Eurofighter CEO Aloysius Rauen made a strong plea here yesterday for the four partner nations–the UK, Germany, Italy and Spain–to close the deal for 236 more Typhoon combat jets. “My highest goal is to ensure the continuity of production. That way we avoid extra cost,” he said. Rauen confirmed that the UK and Italy have requested information on what it would cost to buy fewer airplanes–or none at all.
Seven years after BAE Systems canceled the ill-fated Avro RJX program, closing the hangar door on indigenous UK airliner production, the company’s regional aircraft division believes its BAe 146 and Avro RJ offerings remain competitive.
BAE Systems (Booth No. 1881) is aiming its new compact and lightweight head-up display, Q-HUD, at a wide market that includes light jets. BAE claims that the new system is 50 percent lighter, significantly less costly, more reliable, generates less heat, and provides pilots with more headroom, a greater range of view and a range of head motion that is 15 times greater than conventional HUDs.
Aviation parts supplier Turbine Engine Consultants (TECI) has announced the availability of a consignment program called Excess Inventory Management (EIM). Joplin, Mo.-based TECI (Booth No. 5321) owns a 75,000-sq-ft climate-controlled warehouse for EIM inventory. The facility includes multiple loading docks and makes use of a variety of shipping methods, the company said. Founded in 1991, TECI
With a three-foot wider interior than the Bombardier Challenger 604, the Avro 146/RJ is claimed to offer “an airliner-size cabin for the price of a small business jet.”
Here at the NBAA Convention, BAe Regional Aircraft (Booth No. 1881) hopes to renew interest in the Avro Business Jet (ABJ) version of the venerable quadjet, which was produced from 1983 to 2002.
In a welcome development for operators who are flying VIP-converted Jetstream J31/J32s, UK-based Saywell International (Booth No. 1805) became the sole spares distribution center for the BAE Systems-built airplanes this year and is rapidly increasing its support capabilities.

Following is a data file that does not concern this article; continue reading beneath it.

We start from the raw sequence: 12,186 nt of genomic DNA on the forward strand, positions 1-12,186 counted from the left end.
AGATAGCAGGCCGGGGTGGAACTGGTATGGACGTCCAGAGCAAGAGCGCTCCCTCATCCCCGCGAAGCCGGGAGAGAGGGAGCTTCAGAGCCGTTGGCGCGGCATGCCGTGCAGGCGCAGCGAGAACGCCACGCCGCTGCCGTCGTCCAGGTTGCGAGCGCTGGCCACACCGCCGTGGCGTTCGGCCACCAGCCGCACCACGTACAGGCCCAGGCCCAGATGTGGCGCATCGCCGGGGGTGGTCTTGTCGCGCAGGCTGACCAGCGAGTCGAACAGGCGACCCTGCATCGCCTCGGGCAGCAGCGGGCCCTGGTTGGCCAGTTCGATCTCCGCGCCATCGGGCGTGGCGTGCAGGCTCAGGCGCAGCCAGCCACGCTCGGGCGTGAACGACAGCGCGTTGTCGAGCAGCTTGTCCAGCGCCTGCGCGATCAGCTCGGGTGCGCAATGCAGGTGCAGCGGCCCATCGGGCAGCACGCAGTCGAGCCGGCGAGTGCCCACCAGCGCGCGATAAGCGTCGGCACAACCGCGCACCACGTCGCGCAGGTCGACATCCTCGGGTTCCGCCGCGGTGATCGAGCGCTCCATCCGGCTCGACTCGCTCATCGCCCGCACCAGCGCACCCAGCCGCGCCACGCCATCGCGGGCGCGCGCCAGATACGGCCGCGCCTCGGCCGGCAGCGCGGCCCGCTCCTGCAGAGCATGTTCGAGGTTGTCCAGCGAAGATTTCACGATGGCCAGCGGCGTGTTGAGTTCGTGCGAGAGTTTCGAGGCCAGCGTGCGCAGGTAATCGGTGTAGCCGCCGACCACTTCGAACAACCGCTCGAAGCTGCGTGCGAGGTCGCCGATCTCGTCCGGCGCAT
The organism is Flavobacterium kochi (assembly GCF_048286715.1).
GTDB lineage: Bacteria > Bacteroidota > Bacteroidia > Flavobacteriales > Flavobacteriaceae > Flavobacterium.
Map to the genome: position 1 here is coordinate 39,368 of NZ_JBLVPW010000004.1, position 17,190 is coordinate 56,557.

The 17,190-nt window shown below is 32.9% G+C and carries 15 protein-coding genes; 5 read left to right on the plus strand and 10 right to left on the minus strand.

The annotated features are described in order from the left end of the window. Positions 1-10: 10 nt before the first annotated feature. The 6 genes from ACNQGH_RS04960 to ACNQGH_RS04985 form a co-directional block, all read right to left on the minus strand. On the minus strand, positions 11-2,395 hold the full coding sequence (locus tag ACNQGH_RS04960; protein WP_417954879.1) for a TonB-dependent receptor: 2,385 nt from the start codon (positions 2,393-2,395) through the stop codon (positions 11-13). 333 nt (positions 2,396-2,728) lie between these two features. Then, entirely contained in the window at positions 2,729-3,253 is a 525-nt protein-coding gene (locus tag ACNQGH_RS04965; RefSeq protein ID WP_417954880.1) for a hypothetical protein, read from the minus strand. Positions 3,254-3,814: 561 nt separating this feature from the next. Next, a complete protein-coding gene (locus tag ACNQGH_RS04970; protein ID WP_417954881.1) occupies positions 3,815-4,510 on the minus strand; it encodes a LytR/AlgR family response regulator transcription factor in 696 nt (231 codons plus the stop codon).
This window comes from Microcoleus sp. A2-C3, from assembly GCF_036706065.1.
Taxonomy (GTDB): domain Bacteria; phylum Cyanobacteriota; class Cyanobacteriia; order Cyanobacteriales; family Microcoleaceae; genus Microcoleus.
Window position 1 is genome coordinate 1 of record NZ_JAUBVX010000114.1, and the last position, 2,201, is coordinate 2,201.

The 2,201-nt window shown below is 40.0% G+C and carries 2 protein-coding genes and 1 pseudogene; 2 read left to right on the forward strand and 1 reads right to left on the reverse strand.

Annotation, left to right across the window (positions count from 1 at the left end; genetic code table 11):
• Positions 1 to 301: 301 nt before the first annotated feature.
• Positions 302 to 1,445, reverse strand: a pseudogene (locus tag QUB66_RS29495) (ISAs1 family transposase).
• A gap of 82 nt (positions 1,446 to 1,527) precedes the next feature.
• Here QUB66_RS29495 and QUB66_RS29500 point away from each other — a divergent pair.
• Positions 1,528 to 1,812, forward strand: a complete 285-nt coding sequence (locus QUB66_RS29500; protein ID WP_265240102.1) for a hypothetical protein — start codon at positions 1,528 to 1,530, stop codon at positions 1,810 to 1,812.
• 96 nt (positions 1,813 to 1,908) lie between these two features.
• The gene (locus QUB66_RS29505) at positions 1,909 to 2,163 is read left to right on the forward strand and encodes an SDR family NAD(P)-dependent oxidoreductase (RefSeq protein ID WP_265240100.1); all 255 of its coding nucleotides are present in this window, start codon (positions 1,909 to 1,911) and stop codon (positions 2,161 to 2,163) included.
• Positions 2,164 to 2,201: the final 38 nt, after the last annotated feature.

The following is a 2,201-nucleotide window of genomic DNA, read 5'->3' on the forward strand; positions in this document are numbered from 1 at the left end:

BAE Systems Regional Aircraft this year will deliver six more of its corporate-configured, four-engine Avro RJs for a variety of business and government operations. Some 23 of the rebranded Avro Business Jets are already in service or undergoing conversion from their original role as regional airliners, with much of the work being done by Inflite Engineering Services at London Stansted Airport.
After a year in which the BAE Nimrod maritime patrol aircraft has received unprecedented negative publicity in the UK, it’s hardly surprising that BAE Systems and the UK Ministry of Defence (MoD) are not showing the new MRA.4 version here at Farnborough. Four years after it first flew, the Nimrod MRA.4 has still not made a public debut.
Although neither the UAE nor Singapore has yet chosen their new jet trainer, both have now eliminated the BAE Systems Hawk from consideration. They continue to evaluate the more modern Alenia Aermacchi M-346 and KAI/Lockheed Martin T-50 Golden Eagle. These setbacks have caused BAE to refocus the Hawk sales campaign on upgrades and through-life support.
The UK Royal Air Force flies three Nimrod R.1 versions that are dedicated to SIGINT (signals intelligence). They were converted from MR.2 maritime patrol aircraft, and their sensors have been upgraded regularly to monitor emerging new threats and signals. The UK Ministry of Defence (MoD) developed a plan for a complete replacement of the aircraft’s SIGINT suite, Project Helix, and chose L-3 Communications UK to provide it.